Get a job before getting a (broadcasting) job

Many times, parents or guardians will grill their recent college graduates about their job prospects in the competitive world of broadcast performance. I tell the grads to answer, “My job now is to meet people.” That is, doing whatever networking is necessary to make as many contacts in the industry as possible. And while the task of reaching out to news directors, newscasters and sportscasters is very time-consuming, I also urge these grads to get a job while trying to develop their broadcasting careers.

There are many reasons for this. The first is your living arrangement. If you want to be on your own or with a roommate, unless you’re living rent-free you’re going to have to come up with a monthly payment, let alone money for food and other expenses. But even if you were living at home, I would think your parents or guardians would appreciate having you help out with those expenses, even if you’re welcomed with open arms. It’s the right thing to do, plus it’ll leave you with some weekend spending money and a little self-respect.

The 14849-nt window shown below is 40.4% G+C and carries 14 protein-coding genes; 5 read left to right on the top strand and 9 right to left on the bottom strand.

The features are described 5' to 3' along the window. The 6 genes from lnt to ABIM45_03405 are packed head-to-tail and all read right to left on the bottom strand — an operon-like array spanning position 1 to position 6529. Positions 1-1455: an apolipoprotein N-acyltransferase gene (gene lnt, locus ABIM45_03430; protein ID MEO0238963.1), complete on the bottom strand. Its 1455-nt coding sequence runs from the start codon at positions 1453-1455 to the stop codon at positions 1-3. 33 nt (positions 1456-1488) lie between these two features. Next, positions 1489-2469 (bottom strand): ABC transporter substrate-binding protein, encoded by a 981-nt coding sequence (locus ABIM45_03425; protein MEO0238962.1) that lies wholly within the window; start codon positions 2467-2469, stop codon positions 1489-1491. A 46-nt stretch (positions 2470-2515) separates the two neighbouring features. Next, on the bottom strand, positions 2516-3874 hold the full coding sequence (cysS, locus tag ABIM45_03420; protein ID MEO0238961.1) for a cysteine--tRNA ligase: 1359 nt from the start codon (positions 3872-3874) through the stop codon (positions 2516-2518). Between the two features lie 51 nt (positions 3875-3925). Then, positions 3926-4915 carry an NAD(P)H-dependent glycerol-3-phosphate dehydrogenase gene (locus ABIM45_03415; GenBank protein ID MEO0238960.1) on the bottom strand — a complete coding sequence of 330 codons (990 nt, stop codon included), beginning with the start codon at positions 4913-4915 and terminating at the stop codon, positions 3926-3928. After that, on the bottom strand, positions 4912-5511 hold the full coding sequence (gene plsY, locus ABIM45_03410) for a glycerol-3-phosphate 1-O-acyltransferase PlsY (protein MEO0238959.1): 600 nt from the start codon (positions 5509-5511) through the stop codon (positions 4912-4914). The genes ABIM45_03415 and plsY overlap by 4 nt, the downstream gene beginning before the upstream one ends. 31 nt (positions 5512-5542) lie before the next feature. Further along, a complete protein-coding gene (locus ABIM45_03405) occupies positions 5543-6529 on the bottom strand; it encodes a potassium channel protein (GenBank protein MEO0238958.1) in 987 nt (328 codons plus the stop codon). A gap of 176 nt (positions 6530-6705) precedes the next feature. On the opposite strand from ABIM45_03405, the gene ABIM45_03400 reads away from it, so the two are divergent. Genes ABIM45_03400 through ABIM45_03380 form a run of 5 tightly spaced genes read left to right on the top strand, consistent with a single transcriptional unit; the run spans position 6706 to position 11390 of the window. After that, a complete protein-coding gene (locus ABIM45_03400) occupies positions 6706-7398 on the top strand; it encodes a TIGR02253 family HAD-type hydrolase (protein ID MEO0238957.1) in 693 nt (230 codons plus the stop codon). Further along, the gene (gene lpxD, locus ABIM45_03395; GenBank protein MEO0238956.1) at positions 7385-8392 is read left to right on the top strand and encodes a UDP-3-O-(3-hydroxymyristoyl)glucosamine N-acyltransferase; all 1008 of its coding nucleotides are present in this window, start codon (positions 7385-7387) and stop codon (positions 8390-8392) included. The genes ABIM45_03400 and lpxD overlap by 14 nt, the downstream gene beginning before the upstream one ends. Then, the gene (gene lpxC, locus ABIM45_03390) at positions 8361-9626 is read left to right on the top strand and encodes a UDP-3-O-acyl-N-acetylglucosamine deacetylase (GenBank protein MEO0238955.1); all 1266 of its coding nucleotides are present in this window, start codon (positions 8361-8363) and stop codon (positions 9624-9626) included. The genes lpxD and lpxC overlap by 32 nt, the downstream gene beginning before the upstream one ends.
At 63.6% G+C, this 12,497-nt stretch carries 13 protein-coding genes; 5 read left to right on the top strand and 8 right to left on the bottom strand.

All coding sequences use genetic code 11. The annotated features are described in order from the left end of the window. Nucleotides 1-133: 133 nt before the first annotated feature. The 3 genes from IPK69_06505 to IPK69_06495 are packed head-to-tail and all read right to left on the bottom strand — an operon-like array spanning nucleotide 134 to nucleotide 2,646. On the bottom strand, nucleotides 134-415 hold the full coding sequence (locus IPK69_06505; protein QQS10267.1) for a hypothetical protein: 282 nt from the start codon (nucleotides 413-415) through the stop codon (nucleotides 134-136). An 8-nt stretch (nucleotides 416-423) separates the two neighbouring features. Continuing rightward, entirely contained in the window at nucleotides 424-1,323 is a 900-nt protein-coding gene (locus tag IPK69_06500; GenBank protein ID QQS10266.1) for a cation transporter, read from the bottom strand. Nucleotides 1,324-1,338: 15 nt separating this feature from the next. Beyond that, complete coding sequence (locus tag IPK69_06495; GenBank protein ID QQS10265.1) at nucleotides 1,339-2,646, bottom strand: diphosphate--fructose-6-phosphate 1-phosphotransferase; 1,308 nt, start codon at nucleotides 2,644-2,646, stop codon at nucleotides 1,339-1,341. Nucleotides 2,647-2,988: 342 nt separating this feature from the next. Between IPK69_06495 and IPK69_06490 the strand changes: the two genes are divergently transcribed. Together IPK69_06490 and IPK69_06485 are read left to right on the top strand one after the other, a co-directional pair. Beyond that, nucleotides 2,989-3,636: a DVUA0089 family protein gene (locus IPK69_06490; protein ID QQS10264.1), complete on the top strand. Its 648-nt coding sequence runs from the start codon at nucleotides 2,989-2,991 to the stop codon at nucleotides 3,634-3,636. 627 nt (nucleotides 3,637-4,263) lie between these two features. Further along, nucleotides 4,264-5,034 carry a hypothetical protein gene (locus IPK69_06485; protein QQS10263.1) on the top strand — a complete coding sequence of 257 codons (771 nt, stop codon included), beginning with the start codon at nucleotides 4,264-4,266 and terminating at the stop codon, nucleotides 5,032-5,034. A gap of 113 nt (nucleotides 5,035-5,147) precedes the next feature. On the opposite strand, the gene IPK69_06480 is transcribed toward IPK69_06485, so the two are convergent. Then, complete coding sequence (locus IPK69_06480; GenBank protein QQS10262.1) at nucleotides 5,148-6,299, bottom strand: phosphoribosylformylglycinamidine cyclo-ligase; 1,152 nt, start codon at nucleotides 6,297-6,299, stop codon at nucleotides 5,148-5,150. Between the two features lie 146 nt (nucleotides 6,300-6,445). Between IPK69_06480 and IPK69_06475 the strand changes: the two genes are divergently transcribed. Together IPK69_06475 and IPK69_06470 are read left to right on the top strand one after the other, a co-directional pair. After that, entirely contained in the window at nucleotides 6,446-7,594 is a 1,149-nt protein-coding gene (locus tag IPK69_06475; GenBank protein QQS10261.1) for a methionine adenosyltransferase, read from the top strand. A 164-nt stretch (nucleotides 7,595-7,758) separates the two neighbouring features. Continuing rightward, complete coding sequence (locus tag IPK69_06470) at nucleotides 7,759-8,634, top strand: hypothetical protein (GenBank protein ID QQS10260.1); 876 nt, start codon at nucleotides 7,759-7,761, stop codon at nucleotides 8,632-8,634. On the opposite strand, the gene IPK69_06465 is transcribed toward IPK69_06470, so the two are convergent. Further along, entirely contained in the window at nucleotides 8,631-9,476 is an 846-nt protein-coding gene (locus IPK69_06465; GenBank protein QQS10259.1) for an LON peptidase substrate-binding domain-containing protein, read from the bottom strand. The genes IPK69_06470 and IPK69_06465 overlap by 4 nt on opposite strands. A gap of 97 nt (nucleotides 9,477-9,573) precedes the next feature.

Taking a wage-earning position will also give you a break from the arduous task of trying to meet people, crafting cover letters and sending out CD’s and DVD’s. This is especially true of the most devoted, those who spend eight to ten hours a day trying to break into broadcasting. You need—deserve—a break. It’s not an easy thing to re-start yourself time and again after so many “no’s.”

There are probably more job options than you think. Make a list of your skills and interests to see if there’s not an opportunity that matches up. You might reach back to a former employer to see if they have any openings. And there’s also the tried-and-true option of food server. In fact, that often allows you to do your broadcast networking during the week, during the day while you work at a restaurant at nights and/or on the weekends, hopefully making some nice tips.

Of course there is the chance that you could be working, say, at some nice steakhouse one evening and in walks somebody in the broadcasting business. You exchange information and perhaps this person turns out to be a key to you launching your career as a broadcast performer. It’s certainly not a probability, but it is possible. Just ask all of the servers working in Hollywood. Sometimes dessert turns out to be extra special.

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